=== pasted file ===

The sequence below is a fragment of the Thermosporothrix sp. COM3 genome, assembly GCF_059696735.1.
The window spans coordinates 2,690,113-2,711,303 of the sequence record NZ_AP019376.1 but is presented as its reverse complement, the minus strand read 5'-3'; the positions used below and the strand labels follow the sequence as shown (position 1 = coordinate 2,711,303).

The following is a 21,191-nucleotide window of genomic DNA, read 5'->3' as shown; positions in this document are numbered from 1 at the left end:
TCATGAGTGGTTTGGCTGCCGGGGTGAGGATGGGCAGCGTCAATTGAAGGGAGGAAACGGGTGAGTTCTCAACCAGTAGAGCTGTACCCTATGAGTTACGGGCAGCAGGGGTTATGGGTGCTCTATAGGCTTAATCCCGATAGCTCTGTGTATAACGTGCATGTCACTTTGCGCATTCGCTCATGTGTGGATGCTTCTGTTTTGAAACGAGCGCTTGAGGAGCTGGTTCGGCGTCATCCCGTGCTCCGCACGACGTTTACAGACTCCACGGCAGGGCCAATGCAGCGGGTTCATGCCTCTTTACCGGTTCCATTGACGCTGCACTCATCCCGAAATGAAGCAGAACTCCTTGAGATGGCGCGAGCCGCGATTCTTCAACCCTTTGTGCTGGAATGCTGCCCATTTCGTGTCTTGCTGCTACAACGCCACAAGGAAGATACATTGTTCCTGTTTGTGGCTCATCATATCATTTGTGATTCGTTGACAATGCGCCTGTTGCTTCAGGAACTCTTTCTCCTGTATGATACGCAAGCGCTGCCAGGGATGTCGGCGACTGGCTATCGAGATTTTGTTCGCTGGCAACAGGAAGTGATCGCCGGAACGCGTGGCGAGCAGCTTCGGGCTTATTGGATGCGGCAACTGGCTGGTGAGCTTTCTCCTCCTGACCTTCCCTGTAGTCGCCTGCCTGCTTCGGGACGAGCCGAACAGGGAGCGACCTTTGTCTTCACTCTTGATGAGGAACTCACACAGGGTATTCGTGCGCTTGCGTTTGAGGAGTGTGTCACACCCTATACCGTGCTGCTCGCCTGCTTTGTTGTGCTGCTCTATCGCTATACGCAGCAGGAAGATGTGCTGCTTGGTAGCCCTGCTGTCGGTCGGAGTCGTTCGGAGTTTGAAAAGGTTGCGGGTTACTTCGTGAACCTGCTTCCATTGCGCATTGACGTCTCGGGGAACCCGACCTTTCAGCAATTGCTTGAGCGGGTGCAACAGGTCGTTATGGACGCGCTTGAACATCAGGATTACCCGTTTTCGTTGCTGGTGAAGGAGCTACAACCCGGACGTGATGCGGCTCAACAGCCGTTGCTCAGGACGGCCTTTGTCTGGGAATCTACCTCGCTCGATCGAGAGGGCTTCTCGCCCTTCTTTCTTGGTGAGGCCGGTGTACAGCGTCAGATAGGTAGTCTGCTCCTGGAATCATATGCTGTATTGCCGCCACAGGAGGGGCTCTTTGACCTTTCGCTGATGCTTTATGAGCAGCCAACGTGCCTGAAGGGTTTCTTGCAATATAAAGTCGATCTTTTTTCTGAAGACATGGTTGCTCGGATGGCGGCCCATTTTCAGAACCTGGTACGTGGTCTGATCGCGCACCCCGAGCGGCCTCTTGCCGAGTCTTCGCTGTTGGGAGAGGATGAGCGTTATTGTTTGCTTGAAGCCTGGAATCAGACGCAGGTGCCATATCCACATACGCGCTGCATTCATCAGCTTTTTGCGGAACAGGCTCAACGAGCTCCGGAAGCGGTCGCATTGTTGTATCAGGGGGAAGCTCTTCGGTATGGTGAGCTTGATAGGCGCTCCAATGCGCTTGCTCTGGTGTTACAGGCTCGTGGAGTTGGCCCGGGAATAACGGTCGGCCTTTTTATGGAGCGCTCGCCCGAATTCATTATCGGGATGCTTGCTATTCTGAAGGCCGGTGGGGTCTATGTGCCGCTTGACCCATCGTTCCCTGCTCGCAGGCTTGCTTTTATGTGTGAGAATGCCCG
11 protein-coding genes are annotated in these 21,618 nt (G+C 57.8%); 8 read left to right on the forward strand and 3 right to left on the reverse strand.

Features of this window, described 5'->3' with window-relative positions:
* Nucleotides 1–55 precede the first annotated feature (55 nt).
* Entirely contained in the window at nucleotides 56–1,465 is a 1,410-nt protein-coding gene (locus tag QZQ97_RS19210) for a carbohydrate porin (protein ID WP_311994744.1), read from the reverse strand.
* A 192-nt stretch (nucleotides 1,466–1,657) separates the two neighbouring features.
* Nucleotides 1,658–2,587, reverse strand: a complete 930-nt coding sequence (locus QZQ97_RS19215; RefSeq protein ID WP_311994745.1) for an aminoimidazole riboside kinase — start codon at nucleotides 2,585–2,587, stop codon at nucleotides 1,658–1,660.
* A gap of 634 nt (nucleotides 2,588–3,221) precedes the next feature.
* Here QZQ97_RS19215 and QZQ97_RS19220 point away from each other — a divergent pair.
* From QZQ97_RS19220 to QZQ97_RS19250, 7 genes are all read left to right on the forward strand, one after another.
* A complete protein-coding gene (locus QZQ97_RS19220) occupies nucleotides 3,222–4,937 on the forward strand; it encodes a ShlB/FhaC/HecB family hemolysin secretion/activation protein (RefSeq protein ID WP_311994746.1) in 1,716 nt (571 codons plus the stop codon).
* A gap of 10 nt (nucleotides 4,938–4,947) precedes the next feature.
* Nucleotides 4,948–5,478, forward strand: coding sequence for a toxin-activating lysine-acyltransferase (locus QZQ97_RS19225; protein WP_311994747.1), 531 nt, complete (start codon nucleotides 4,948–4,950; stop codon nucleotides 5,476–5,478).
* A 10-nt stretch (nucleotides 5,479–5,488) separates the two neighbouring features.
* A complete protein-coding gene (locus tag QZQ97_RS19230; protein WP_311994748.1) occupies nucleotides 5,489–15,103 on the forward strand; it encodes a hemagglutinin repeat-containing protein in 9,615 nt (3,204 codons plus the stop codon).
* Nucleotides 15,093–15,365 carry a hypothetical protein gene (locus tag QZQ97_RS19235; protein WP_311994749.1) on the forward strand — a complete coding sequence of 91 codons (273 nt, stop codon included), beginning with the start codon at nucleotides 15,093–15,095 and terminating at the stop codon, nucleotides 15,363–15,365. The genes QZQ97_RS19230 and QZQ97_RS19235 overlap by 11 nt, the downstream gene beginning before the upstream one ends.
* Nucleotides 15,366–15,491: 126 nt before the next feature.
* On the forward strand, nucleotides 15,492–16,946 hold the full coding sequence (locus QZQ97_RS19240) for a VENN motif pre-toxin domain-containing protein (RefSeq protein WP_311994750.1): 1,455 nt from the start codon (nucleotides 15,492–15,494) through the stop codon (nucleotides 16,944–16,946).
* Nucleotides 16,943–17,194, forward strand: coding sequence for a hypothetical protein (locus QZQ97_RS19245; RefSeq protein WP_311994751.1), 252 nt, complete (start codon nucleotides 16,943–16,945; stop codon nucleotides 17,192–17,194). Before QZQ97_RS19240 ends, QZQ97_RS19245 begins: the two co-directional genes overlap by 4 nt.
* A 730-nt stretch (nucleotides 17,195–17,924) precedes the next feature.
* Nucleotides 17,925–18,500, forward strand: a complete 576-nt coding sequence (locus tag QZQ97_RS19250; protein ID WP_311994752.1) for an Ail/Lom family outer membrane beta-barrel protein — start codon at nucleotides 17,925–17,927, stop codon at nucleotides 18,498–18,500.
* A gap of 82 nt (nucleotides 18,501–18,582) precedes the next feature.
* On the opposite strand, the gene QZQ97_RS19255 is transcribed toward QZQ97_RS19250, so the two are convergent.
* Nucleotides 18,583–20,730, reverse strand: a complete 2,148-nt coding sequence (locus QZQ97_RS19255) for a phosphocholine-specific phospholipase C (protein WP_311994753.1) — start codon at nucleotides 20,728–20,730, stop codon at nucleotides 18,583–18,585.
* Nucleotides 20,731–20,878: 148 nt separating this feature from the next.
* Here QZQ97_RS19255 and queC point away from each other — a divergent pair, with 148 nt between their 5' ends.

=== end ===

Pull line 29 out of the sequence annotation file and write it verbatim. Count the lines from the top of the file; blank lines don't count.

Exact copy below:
* Here QZQ97_RS19255 and queC point away from each other — a divergent pair, with 148 nt between their 5' ends.